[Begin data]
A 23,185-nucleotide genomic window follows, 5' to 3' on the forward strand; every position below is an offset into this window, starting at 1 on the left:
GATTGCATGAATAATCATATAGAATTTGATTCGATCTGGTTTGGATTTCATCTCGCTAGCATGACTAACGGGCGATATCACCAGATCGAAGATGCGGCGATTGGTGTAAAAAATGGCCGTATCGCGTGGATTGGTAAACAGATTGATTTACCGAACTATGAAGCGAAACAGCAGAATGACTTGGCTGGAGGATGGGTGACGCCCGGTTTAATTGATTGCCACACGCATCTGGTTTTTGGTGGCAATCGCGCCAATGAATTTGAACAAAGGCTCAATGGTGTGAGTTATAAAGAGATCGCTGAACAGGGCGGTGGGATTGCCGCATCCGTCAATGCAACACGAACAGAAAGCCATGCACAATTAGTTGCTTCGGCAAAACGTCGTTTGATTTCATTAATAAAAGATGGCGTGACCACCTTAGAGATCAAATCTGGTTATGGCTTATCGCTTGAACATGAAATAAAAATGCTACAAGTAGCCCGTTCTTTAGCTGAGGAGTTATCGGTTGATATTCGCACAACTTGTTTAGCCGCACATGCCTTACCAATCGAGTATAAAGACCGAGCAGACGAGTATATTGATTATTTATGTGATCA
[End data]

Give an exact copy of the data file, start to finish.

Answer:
A 23,185-nucleotide genomic window follows, 5' to 3' on the forward strand; every position below is an offset into this window, starting at 1 on the left:
GATTGCATGAATAATCATATAGAATTTGATTCGATCTGGTTTGGATTTCATCTCGCTAGCATGACTAACGGGCGATATCACCAGATCGAAGATGCGGCGATTGGTGTAAAAAATGGCCGTATCGCGTGGATTGGTAAACAGATTGATTTACCGAACTATGAAGCGAAACAGCAGAATGACTTGGCTGGAGGATGGGTGACGCCCGGTTTAATTGATTGCCACACGCATCTGGTTTTTGGTGGCAATCGCGCCAATGAATTTGAACAAAGGCTCAATGGTGTGAGTTATAAAGAGATCGCTGAACAGGGCGGTGGGATTGCCGCATCCGTCAATGCAACACGAACAGAAAGCCATGCACAATTAGTTGCTTCGGCAAAACGTCGTTTGATTTCATTAATAAAAGATGGCGTGACCACCTTAGAGATCAAATCTGGTTATGGCTTATCGCTTGAACATGAAATAAAAATGCTACAAGTAGCCCGTTCTTTAGCTGAGGAGTTATCGGTTGATATTCGCACAACTTGTTTAGCCGCACATGCCTTACCAATCGAGTATAAAGACCGAGCAGACGAGTATATTGATTATTTATGTGATCA